That said, some fundamentals of the business are unlikely to change.


Swissport’s core grounding-handling functions – including passenger services and ramp handling – generated roughly 80% of pre-crisis revenue, while cargo handling – which includes warehouse management – accounted for 20% of revenues. Within those operations, Swissport has significant fuelling and lounge businesses, Brady notes, alongside other aviation services such as cleaning and maintenance.

“We will be sticking to our core over the next few years,” he states.


Source: Swissport

Ground handling will remain as the core of Swissport’s business

At the same time, a key mission is to ensure Swissport is positioned for what he describes as “a different mindset from the airlines” that has been brought about by the pandemic.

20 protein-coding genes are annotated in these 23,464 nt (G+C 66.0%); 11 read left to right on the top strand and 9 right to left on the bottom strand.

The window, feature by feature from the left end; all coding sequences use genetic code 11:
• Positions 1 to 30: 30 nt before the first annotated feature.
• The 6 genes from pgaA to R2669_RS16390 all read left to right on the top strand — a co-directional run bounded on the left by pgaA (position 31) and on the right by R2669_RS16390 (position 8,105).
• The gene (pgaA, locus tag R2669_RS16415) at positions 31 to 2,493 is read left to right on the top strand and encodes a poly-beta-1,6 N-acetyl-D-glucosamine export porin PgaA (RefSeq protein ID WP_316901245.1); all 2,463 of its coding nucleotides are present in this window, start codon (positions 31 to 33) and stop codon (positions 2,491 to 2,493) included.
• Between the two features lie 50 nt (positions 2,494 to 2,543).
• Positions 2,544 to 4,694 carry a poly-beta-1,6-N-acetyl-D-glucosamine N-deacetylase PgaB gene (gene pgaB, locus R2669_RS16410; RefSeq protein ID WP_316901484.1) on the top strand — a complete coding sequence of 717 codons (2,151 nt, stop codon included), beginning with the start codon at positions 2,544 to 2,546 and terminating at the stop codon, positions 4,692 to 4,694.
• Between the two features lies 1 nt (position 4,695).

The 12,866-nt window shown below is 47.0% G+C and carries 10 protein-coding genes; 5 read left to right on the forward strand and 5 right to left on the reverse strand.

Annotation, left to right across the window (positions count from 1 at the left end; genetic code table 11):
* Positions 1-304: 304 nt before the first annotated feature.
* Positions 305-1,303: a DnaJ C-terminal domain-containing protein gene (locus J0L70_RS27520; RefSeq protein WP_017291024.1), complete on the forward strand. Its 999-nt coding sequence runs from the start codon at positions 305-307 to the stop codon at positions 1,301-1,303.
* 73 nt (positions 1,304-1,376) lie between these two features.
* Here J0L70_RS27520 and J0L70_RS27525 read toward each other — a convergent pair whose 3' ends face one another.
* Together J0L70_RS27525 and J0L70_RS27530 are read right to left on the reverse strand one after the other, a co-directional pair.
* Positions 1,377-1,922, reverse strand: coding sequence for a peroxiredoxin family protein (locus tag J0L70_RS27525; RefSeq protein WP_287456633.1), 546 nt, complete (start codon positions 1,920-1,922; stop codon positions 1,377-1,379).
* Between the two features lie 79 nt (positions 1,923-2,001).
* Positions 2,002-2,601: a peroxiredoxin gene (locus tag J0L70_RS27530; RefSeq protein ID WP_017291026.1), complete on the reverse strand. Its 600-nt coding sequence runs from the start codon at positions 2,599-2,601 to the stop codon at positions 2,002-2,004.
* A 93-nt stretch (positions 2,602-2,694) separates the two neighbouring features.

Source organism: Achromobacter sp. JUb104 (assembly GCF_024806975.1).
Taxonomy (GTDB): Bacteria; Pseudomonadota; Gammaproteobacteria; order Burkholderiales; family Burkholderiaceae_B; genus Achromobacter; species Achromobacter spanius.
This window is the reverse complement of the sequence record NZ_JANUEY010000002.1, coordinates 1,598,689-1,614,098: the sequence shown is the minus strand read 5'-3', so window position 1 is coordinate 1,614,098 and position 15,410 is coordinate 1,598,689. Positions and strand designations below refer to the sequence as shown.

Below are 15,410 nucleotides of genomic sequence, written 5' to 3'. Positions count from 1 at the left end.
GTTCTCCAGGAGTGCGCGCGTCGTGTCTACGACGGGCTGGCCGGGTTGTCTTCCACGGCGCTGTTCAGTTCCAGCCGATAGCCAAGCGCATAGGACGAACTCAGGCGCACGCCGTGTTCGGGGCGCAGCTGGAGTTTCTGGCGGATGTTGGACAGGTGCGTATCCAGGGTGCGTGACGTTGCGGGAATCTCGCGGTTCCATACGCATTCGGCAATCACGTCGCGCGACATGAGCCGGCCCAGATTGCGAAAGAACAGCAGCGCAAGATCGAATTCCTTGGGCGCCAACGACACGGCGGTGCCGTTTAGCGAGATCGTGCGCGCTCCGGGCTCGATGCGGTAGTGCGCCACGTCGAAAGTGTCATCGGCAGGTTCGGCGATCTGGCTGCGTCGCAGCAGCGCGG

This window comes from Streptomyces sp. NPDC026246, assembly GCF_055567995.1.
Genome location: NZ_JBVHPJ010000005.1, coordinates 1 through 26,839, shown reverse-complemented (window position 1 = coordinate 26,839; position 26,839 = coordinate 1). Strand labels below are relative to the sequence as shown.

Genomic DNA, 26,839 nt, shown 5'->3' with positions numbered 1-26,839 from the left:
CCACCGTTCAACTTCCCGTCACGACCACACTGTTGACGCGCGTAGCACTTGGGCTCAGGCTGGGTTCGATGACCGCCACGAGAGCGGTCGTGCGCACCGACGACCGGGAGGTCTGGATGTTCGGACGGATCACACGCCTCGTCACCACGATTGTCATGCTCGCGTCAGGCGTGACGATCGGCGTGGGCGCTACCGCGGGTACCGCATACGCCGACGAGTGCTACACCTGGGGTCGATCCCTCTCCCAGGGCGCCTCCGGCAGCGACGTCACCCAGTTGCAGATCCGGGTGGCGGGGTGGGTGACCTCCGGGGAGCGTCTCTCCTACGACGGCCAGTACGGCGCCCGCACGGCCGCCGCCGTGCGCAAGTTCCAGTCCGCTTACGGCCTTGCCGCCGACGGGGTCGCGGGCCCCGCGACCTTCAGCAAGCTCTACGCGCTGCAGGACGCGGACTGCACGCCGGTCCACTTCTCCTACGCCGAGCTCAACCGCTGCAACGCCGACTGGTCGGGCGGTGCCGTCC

“We see airlines as our customers and we see airports as our partners,” Brady says. “We are obviously an integral part of the customer journey, or the cargo journey through the airport.”

Under his leadership, Brady expects Swissport to “get closer to our customers as they outsource their non-core business”.

Qantas is “leading the way” in this regard, Brady observes.

In late November 2020, the Australian carrier decided to outsource its ground handling at airports across Australia, with Swissport eventually winning the contract.

In Brady’s view, other airlines might benefit from following suit.

“If you look at EasyJet or British Airways, for example, what they do really well, is [they have a] great website, they’ve got a great distribution system… they’ve got a great network, and they’ve got a very efficient fleet. That’s the core of their business,” he states.